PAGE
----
The hacked Kaseya tool, VSA, remotely maintains customer networks, automating security and other software updates.

In a report on the attack on Monday, Sophos said a VSA server was breached with the apparent use of a “zero day,” the industry term for a previously unknown software security flaw. Like other cybersecurity firms, she criticized Kaseya for aiding attackers by asking customers not to monitor her on-site “working” folders for malware. Inside these folders, code from REvil could work undetected to disable Microsoft’s Defender program malware and ransomware reporting tools.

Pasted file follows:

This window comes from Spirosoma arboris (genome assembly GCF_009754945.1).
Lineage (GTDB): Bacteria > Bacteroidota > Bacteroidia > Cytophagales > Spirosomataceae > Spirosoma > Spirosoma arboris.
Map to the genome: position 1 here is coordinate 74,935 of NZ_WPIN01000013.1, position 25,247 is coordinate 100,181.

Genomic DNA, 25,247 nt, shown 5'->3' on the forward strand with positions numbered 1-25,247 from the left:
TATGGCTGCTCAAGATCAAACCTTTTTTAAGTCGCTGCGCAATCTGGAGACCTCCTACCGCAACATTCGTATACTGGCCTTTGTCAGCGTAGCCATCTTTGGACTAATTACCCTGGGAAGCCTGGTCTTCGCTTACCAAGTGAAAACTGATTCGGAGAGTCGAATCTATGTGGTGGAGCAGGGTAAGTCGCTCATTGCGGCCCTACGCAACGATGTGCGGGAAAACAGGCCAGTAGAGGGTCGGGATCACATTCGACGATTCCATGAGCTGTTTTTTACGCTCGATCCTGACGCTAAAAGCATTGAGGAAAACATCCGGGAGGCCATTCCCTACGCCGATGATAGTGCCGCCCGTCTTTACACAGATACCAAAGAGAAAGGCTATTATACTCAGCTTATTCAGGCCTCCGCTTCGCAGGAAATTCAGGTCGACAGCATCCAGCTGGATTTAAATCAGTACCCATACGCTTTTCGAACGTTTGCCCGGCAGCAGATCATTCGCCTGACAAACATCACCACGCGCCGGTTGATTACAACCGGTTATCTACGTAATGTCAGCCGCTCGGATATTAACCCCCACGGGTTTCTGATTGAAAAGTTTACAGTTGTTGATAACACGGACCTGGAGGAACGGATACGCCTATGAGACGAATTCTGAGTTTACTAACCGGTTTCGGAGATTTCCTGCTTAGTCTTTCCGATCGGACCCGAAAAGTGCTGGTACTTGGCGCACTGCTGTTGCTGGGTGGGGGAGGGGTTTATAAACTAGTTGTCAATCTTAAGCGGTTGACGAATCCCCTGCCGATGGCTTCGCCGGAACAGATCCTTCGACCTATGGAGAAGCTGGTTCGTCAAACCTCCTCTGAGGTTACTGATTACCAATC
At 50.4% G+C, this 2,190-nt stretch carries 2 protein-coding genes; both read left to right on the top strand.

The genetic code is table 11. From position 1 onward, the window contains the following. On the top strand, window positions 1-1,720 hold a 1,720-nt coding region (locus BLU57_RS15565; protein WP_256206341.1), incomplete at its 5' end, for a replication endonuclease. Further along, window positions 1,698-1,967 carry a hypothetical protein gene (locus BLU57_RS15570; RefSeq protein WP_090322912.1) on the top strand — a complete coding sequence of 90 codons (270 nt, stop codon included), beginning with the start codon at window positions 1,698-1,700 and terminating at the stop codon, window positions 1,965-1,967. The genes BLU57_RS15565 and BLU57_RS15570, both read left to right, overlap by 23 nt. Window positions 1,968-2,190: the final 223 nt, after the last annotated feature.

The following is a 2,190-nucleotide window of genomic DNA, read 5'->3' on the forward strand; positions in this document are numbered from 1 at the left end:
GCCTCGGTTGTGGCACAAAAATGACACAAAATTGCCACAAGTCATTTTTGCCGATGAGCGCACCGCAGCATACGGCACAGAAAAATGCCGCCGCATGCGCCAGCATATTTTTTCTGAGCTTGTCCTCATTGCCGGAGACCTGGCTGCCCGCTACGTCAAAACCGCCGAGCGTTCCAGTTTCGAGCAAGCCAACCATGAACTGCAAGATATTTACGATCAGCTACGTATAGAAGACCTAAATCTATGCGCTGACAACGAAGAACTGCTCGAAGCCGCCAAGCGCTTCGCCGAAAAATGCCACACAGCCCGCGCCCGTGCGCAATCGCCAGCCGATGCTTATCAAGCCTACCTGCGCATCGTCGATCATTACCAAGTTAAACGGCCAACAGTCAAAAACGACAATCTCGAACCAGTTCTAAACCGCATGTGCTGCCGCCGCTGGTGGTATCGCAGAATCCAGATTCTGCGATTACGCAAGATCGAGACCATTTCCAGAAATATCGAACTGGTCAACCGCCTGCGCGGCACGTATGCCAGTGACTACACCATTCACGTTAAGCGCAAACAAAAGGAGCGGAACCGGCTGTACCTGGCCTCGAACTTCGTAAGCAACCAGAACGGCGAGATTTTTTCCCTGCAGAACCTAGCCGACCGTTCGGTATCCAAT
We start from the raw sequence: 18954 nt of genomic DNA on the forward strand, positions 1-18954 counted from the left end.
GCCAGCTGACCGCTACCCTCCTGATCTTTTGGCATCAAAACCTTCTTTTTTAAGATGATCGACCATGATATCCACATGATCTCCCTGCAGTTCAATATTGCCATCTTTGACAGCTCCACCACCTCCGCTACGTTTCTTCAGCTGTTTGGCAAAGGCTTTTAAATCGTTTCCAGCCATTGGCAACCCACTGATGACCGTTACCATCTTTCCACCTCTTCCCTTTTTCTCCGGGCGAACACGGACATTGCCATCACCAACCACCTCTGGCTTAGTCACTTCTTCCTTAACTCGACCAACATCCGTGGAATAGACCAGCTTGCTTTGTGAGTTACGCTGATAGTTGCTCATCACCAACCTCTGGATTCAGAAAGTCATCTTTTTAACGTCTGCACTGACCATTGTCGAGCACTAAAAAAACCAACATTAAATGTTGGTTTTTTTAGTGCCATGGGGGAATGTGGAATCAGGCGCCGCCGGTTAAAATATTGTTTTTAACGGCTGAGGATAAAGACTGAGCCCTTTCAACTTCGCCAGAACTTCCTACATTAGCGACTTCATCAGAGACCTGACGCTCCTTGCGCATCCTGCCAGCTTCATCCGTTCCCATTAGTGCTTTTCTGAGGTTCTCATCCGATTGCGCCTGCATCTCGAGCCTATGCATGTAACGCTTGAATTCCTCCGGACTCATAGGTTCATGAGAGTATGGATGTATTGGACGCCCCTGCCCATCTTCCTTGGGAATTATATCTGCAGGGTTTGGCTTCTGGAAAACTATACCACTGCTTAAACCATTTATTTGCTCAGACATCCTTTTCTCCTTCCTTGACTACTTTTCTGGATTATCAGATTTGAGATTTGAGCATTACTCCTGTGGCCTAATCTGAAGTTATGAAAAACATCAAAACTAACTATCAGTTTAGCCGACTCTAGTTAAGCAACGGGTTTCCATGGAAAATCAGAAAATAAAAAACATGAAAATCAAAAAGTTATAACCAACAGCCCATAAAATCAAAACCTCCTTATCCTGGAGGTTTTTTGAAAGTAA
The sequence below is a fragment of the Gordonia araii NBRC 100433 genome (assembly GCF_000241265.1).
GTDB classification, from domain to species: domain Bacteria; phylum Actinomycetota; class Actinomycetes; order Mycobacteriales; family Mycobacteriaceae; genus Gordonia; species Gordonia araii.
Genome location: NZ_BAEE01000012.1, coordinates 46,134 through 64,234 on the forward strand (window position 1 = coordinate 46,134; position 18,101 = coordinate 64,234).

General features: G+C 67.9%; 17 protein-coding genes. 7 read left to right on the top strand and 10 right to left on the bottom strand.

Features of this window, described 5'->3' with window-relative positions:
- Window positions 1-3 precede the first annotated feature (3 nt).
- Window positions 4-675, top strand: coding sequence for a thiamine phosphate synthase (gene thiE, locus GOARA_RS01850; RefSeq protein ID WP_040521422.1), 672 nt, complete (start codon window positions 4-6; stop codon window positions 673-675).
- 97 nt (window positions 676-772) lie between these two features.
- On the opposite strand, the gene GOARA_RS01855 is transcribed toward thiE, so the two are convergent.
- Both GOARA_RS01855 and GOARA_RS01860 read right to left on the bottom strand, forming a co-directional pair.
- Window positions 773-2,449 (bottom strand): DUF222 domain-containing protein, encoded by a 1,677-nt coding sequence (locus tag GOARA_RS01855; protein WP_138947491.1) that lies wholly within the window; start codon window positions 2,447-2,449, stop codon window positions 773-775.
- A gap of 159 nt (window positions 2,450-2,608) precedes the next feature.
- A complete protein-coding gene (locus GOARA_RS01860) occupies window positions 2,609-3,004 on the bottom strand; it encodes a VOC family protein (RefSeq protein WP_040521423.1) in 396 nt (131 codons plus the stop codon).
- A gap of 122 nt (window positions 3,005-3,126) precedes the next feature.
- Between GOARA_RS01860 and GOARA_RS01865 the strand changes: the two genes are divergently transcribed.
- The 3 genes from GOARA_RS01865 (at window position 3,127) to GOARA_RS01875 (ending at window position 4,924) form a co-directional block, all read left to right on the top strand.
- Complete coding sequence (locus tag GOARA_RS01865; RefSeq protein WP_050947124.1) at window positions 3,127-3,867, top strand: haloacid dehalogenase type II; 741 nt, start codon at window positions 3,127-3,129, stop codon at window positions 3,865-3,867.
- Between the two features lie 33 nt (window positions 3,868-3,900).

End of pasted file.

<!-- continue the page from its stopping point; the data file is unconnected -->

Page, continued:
Sophos said REvil made no attempt to steal data in this attack. Ransomware gangs usually do this before activating the ransomware so they can threaten to throw it online unless they get paid. This attack was apparently only bare bones, scrambling only the data.

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In an interview on Sunday, Kaseya CEO Fred Voccola did not confirm the use of a day zero or give details of the violation except to say that it was not phishing and that ‘he was convinced that when an investigation by the cybersecurity company was completed, it would show that not only Kaseya, but also third-party software had been breached by attackers.